The recruitment process has hugely changed since the start of the 21st century, along with employers' expectations of candidates. But has this affected the use of cover letters?
Is it worth applying for a job that could be a stretch for you, given your qualifications? How do you know if it's worth applying for a job when you are missing some of the requirements?
Most people develop typical, generic employment resumes that are often headlined with a basic cover-letter, a generally desired occupation, basic job descriptions and a general break down of previous experiences that should help qualify them for most industry-related job opportunities.
The moment has arrived. You are currently applying for an employment position with a new organization and you inevitably reach the part of the job application that asks for self- identification and voluntary disclosure of any disabilities. Before answering the question(s), you instantly pause as your mind imagines the possibilities of how your personal health information may be interpreted by the prospective employer... you wonder, if your condition could somehow subject you to being ostracized and treated differently than any of your future employee counterparts?
Searching for a job can be challenging, and being out of work can take its toll on even the most positive-thinking people. When your search is taking longer than you had hoped it would, it’s easy to start questioning yourself- your skills, your experience, even your personality. Your job is a big part of your identity, and when you are unemployed, it’s easy to feel a little bit lost.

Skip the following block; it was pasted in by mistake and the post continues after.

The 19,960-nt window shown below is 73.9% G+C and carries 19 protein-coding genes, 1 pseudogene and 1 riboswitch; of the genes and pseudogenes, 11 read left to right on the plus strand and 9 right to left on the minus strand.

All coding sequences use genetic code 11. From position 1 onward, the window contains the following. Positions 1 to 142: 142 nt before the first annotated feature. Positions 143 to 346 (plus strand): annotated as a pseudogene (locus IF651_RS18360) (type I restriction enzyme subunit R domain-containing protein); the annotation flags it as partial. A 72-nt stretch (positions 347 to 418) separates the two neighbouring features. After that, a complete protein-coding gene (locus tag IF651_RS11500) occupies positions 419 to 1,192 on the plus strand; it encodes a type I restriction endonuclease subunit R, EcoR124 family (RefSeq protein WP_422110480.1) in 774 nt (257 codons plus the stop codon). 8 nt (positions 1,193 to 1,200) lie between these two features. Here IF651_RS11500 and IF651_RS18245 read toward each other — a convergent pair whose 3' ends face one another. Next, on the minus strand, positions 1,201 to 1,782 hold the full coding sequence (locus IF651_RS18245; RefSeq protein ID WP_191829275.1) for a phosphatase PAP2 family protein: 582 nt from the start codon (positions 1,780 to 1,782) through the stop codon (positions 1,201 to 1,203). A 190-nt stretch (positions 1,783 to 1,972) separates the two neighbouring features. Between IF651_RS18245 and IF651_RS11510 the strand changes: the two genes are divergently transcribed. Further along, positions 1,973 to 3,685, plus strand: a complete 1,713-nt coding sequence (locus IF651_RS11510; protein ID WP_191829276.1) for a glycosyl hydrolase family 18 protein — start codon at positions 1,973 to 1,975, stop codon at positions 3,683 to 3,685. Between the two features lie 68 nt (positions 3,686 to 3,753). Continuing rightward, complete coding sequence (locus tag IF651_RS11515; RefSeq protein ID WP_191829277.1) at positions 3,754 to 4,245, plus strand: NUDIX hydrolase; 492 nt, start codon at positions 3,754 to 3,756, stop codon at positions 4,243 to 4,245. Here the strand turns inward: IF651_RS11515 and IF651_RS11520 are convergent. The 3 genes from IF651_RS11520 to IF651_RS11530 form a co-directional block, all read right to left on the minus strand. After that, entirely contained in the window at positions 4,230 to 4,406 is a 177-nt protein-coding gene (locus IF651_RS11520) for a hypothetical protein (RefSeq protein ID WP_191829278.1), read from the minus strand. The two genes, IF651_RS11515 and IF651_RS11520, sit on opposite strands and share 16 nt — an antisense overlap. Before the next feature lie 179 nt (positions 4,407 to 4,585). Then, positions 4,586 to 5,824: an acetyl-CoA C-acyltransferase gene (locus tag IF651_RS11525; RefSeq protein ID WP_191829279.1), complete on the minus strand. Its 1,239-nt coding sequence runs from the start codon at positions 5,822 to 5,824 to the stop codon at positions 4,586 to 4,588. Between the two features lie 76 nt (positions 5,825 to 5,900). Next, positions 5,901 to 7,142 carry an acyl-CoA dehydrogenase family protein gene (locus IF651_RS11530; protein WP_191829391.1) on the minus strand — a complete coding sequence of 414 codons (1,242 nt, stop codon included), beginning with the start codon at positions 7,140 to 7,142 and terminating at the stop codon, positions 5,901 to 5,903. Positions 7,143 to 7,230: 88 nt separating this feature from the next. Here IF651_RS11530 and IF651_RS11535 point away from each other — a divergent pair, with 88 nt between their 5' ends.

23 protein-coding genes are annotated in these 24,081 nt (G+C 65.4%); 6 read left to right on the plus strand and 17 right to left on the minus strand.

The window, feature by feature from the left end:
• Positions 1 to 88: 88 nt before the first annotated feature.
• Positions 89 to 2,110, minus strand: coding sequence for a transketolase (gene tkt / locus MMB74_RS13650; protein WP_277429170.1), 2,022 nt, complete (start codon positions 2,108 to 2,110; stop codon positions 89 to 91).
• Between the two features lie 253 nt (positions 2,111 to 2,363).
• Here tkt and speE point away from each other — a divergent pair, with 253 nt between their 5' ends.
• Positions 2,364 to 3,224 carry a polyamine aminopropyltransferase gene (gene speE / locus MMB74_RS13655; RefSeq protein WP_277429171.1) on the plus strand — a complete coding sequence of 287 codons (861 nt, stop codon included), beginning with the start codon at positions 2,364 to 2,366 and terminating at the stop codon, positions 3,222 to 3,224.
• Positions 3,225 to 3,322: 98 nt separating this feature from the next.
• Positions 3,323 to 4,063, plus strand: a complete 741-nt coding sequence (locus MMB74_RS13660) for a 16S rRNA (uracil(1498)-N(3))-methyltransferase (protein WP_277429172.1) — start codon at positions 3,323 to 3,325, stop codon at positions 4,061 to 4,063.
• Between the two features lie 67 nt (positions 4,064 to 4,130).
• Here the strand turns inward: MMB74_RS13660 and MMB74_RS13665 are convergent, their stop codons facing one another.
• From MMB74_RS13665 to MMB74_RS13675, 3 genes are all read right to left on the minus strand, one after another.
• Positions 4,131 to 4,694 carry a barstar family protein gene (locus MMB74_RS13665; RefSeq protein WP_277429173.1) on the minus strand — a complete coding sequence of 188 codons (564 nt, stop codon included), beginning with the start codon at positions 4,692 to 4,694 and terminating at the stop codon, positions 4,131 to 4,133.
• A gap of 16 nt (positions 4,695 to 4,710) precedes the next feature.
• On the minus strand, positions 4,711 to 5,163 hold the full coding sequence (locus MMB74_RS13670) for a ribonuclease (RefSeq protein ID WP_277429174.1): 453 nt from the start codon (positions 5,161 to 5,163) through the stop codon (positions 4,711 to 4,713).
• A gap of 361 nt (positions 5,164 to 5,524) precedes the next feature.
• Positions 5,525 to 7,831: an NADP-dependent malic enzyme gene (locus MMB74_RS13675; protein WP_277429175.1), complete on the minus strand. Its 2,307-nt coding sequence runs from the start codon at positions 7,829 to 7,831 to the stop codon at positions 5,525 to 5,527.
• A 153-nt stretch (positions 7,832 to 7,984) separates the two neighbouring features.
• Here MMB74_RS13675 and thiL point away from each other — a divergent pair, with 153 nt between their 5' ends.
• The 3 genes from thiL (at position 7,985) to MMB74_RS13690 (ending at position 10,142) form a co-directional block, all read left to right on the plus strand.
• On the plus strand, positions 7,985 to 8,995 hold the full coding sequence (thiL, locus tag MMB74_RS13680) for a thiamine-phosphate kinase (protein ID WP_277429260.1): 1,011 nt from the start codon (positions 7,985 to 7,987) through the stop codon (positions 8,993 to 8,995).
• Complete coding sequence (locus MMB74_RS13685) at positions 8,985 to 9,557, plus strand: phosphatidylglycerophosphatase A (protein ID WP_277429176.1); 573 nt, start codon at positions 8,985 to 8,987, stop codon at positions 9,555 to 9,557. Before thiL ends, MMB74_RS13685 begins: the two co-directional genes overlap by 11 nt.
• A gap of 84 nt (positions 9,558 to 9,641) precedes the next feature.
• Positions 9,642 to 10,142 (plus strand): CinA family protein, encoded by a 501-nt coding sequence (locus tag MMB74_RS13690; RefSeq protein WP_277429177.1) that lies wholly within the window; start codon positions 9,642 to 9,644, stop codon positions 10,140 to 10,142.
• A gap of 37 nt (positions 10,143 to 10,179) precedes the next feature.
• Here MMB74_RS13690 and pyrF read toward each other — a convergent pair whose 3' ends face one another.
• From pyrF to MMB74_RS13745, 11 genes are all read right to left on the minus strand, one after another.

There is a sea of information relating to how service members can translate their skills to the civilian workforce and improve their resumes. The information can be confusing and conflicting; colleges, employers, and placement advocacy entities all have different, if not contradicting, information.
There could be any number of reasons why you’re searching for a job. Maybe you just graduated, maybe you were laid off, or maybe you’re not happy in your current job or even in your career. Whatever the reason, each job search comes with its own set of hurdles. One could be that you find yourself overqualified for the positions you’re seeking.
You never know when a job opportunity is going to arise. Even if you are not actively looking for a job, you could be contacted out of the blue with an opportunity you’re interested in. If it has been a while since you last updated your resume, it could take hours- hours that you might not have to spare- to get it to where it needs to be to submit to a potential employer.
Recruiters are always looking for potential candidates and LinkedIn is one of their main resources. Companies are also utilizing LinkedIn to post jobs and find the best qualified candidates
When you’re writing a resume, your ultimate goal is to be noticed as a qualified candidate and to make enough of an impact on an employer or recruiter that you are invited for an interview.
You know the things employers want to see- relevant skills and experience, required education...